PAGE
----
Many pu’erh tea drinkers have become familiar with Menghai county and the tea factories in that region. The name itself is practically synonymous with “high-quality,” a reputation earned from the region’s success throughout the 1970s and 80s. With no sign of slowing down, to this day, Menghai teas tend to be more expensive on average than similar teas from the surrounding regions.
When it comes to Menghai, tea connoisseurs will pay a premium. While the name of this region alone will drive pu’erh lovers crazy, make no mistake that there really is something unique about a Menghai pu’erh (as our recent gold medal tea can attest to). Specifically, there are certain, beloved qualities that these tea drinkers are seeking, qualities that define what a Menghai tea is supposed to be.
The teas from this area are famous for their aggressive, bold, and strong attributes. For example, after sipping, one might notice that the mouth-watering sweetness of the hui gan (回甘) is unusually assertive and quick—unless, of course, one happens to be distracted by the especially titillating, cooling sensation of the woodsy, camphor-like zhang (樟). Forgetting their reputation, it is for the excitement of these qualities alone that one should reserve a space for a good Menghai pu’erh in your tea cabinet.
But no matter how thrilling a Menghai pu’erh can be, it is important to recognize that it represents just one face of the many-sided world of intriguing pu’erh. Where Menghai epitomizes strength, for instance, we might say that a good Yiwu pu’erh epitomizes secrecy. It is like the yin (陰) to the Menghai’s yang (陽).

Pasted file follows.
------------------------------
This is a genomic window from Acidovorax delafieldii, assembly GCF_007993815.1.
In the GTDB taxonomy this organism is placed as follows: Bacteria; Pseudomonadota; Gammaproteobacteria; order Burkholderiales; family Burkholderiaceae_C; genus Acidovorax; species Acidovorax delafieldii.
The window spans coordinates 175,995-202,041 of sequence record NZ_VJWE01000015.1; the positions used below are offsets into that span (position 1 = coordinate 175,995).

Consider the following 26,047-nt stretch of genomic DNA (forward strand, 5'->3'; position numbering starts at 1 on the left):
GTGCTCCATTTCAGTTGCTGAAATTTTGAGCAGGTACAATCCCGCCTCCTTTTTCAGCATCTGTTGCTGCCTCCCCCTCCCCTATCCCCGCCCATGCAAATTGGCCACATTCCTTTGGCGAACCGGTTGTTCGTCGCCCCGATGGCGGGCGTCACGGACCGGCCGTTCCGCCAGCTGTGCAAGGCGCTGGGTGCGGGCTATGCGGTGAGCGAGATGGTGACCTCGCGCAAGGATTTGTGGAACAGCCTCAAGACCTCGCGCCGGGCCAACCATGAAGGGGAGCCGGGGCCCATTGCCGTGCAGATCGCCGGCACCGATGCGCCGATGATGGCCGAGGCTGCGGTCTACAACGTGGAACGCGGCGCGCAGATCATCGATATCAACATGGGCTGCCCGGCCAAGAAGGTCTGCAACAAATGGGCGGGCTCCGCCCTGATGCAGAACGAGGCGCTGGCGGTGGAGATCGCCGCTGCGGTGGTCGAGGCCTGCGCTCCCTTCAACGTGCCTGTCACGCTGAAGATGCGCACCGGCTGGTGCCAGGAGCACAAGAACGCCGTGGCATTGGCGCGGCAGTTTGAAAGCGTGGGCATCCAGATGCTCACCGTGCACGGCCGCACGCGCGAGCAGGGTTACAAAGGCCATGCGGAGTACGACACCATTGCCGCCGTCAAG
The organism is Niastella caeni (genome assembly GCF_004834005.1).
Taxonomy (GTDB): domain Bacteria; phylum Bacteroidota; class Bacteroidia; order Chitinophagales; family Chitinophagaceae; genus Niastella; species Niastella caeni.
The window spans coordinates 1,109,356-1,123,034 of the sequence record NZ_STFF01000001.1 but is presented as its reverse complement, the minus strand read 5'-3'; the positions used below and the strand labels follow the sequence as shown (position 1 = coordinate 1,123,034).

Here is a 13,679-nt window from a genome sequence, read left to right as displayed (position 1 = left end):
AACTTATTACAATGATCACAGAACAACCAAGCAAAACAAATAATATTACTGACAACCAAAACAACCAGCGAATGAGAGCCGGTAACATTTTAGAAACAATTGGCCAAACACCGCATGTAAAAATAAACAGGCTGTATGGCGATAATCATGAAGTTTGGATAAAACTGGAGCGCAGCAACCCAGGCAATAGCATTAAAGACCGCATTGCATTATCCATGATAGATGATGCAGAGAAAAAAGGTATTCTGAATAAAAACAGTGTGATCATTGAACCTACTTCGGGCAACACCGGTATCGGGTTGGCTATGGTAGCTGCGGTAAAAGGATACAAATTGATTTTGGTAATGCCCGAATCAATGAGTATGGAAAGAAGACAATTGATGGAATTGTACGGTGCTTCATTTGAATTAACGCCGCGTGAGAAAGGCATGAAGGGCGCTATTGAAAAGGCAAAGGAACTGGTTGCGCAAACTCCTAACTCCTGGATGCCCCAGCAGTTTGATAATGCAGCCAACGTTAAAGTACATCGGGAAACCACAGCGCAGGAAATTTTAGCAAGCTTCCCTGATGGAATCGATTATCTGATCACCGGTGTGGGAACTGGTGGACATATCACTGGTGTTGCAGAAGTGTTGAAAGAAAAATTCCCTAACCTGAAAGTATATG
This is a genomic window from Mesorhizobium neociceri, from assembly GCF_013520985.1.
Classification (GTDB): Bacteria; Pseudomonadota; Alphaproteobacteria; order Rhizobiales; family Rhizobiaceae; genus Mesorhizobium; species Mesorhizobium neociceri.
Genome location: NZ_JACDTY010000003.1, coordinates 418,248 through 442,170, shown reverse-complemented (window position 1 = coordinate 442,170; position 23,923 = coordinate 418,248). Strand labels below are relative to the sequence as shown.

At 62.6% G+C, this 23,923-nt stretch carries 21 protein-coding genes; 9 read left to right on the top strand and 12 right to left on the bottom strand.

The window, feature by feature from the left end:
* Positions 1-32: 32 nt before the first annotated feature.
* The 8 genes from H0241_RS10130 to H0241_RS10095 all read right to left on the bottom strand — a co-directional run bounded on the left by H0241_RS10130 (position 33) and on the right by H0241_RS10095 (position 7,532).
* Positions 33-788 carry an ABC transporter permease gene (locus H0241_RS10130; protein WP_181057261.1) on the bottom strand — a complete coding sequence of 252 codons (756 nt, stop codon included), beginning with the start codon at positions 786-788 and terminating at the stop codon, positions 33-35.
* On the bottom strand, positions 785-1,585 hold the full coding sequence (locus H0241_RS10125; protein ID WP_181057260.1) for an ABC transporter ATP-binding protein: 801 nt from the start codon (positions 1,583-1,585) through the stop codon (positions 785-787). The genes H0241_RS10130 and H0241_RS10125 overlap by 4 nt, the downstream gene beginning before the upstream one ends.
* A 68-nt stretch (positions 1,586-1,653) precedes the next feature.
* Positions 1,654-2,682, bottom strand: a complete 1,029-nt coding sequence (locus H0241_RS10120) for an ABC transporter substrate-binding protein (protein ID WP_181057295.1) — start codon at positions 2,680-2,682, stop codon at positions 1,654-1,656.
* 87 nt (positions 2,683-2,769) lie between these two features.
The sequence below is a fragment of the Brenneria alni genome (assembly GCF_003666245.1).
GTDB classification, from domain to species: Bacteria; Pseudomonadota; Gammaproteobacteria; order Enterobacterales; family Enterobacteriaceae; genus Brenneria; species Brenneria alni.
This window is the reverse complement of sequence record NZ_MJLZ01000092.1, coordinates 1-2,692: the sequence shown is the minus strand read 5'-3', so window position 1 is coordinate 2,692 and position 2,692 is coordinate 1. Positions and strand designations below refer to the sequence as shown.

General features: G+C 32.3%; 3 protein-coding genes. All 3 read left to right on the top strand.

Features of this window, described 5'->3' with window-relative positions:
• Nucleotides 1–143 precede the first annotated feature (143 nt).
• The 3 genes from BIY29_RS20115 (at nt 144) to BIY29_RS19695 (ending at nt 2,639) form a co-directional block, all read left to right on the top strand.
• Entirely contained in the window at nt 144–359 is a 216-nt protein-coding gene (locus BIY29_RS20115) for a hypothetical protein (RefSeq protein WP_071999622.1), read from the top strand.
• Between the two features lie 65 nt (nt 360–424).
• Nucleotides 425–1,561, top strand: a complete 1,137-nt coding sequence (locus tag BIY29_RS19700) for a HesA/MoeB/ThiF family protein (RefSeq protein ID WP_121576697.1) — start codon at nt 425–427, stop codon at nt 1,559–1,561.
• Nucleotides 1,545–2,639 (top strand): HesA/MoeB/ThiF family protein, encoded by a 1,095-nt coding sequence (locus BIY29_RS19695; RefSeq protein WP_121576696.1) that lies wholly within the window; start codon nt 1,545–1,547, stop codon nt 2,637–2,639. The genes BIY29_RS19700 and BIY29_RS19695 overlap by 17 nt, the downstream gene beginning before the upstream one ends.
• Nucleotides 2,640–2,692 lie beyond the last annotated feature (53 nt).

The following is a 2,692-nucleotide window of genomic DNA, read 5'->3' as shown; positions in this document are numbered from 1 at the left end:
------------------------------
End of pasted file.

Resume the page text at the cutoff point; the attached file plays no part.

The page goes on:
Indeed, a Yiwu pu’erh is in many ways the polar opposite of Menghai, even down to their production. As opposed to the larger-scale operations of Menghai tea factories, many Yiwu teas are produced in smaller batches by hand. In terms of taste, Yiwu pu’erhs usually lack the boldness of Menghai, but they more than make up for it with a profound hou yun or “throat charm” (厚韵), a vaporous sensation that flows from the throat up through the nose as if one were breathing the essence of the tea.
Part of appreciating the difference between teas comes down to understanding what they are striving to be. A Yiwu tea is simply not trying to be a Menghai tea. Its flavors are more subtle, meant to be experienced over time through multiple infusions. As if it is engaging in a courtship ritual with its you, it conceals its best flavors through the first two steeps, demanding patience before you have the chance to experience what it has to offer.
Does this mean that a Yiwu pu’erh is somehow “better” than a Menghai?
Not at all. It doesn’t imply anything about superiority or inferiority. They’re just… different. And we should respect this difference, learn it, develop an awareness of it and an appreciation for it.
No matter which one chooses to sample, it is important to remember that both are just two kinds of pu’erh, two sides of a wonderfully complex, enriching world of pu’erh tea. There are certainly more with which we can (and should) become acquainted, each with their own characters as well (like Mengku, Fengqing, and Jingmai).
Without acknowledging these differences, it is easy to miss all that this world has to offer.
In sum, like wine, we should strive to understand pu’erh in terms of regions and terroir, and through that, develop a familiarity with what we really like and what each kind has to offer. Only then will we grow in our tea journey and better understand where we are in it.